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October 14th, 2014
Can An Employee’s LinkedIn Account Affect Trade Secret Protection?
If your company safeguards its trade secrets but encourages employee social media use, you may want to review the recent California federal court decision in Cellular Accessories for Less, Inc. v. Trinitas LLC. The court focused on whether LinkedIn use could interfere with a company's efforts to safeguard customer contact lists. Here's what happened.
In Cellular Accessories, a mobile phone accessories company ("Cellular") terminated a sales account manager who promptly left to start his own company - a company that would compete with Cellular. The former manager continued to maintain a LinkedIn account created during his time with Cellular and, he alleged, at Cellular's behest. Among the former manager's LinkedIn connections were Cellular customers and prospects. In addition to maintaining his LinkedIn contacts, the former manager also allegedly emailed himself Cellular customer contact information.
Cellular sued the former manager and his new company for - among other things - misappropriation of trade secrets. (Customer lists have in some cases been deemed trade secrets under both California and other states' laws.)
The former manager and his new company asked the court to dismiss the trade secret claim. They argued that the former manager's LinkedIn contact information could not constitute trade secrets because "Cellular encouraged its employees to create and use LinkedIn accounts." In addition, they argued that the former manager's Cellular contacts on LinkedIn would have been "viewable to any other contact he ha[d] on LinkedIn." Cellular argued back that LinkedIn contact information was "only available to the degree that the user chooses to share it."
The court refused to dismiss the trade secret claim against the former manager and his new company. It was not clear to the court whether the former manager had set his LinkedIn privacy settings to permit his non-customer connections to view information about his Cellular customers. Absent a settlement, there would have to be a trial on the trade secret claim.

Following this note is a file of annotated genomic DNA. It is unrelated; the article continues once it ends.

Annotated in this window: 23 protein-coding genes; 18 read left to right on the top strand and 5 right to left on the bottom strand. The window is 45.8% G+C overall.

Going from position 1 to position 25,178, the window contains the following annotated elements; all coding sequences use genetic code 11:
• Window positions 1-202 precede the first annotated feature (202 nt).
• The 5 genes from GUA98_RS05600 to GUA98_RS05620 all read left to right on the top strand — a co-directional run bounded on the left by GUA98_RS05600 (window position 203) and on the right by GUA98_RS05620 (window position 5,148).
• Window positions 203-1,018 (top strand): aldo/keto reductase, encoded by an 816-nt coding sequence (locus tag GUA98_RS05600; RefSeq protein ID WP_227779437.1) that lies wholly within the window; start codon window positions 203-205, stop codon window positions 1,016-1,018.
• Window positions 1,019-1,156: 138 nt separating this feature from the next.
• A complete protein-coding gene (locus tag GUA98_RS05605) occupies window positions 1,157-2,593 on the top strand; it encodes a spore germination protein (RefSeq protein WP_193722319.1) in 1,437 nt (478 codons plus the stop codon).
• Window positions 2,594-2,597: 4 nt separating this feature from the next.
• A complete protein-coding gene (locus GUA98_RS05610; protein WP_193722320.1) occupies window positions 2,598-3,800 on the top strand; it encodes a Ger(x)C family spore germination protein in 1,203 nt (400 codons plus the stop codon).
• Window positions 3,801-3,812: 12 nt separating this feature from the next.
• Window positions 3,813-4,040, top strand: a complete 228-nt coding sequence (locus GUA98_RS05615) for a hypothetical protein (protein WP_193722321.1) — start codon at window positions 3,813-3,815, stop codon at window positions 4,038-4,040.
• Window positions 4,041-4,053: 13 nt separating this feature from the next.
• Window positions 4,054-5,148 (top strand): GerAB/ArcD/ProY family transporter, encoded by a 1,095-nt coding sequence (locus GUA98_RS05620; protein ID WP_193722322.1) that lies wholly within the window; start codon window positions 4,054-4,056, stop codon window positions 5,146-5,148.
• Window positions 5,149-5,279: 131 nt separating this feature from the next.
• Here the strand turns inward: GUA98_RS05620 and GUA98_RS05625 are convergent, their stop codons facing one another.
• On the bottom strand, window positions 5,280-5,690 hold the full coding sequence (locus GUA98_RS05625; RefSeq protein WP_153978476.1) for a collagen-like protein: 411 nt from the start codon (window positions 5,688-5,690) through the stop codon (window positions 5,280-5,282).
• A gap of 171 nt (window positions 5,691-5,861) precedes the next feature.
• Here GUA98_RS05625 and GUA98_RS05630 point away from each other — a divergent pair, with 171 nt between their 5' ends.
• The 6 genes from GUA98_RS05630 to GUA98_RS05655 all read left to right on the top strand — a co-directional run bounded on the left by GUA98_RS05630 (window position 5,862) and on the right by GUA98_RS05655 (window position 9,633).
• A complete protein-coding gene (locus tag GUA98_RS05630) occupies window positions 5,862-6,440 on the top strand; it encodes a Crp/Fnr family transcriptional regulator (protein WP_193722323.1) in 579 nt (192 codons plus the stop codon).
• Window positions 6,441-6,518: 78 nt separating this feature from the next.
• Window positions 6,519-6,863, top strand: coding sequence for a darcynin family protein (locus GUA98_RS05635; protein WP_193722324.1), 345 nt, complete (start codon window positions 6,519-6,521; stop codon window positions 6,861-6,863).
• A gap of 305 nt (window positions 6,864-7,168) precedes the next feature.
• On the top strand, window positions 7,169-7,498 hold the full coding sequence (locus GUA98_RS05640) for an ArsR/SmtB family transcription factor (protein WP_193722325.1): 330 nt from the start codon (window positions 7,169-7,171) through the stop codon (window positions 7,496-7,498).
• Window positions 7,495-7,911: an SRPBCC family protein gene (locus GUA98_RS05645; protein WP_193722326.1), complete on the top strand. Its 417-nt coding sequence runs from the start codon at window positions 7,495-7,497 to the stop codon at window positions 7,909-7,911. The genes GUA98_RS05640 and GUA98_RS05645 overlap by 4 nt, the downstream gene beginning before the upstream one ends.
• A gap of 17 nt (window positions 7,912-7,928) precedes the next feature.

What the case means.
While the court refused to dismiss the claim that LinkedIn contacts were not trade secrets, the decision indicated that if the contacts "were indeed made public," the trade secret protection may have been forfeited. In other words, the decision on the social media/trade secrets issue came down to an employee's privacy settings on LinkedIn - an interesting ruling at the intersection of technology and employment law. Thus, in addition to the question of whether to list clients on websites and in printed marketing materials, employers must now also consider whether to permit employees to accept and disclose clients as LinkedIn and other social media contacts.
If you have a question about the Cellular Accessories case, or about any other employment or executive compensation issue, please contact Gavin McElroy at (212) 826-5541 or firstname.lastname@example.org, Wendy Stryker at (212) 705 4838 or email@example.com, or any other member of the Frankfurt Kurnit Executive Compensation and Employment Group.
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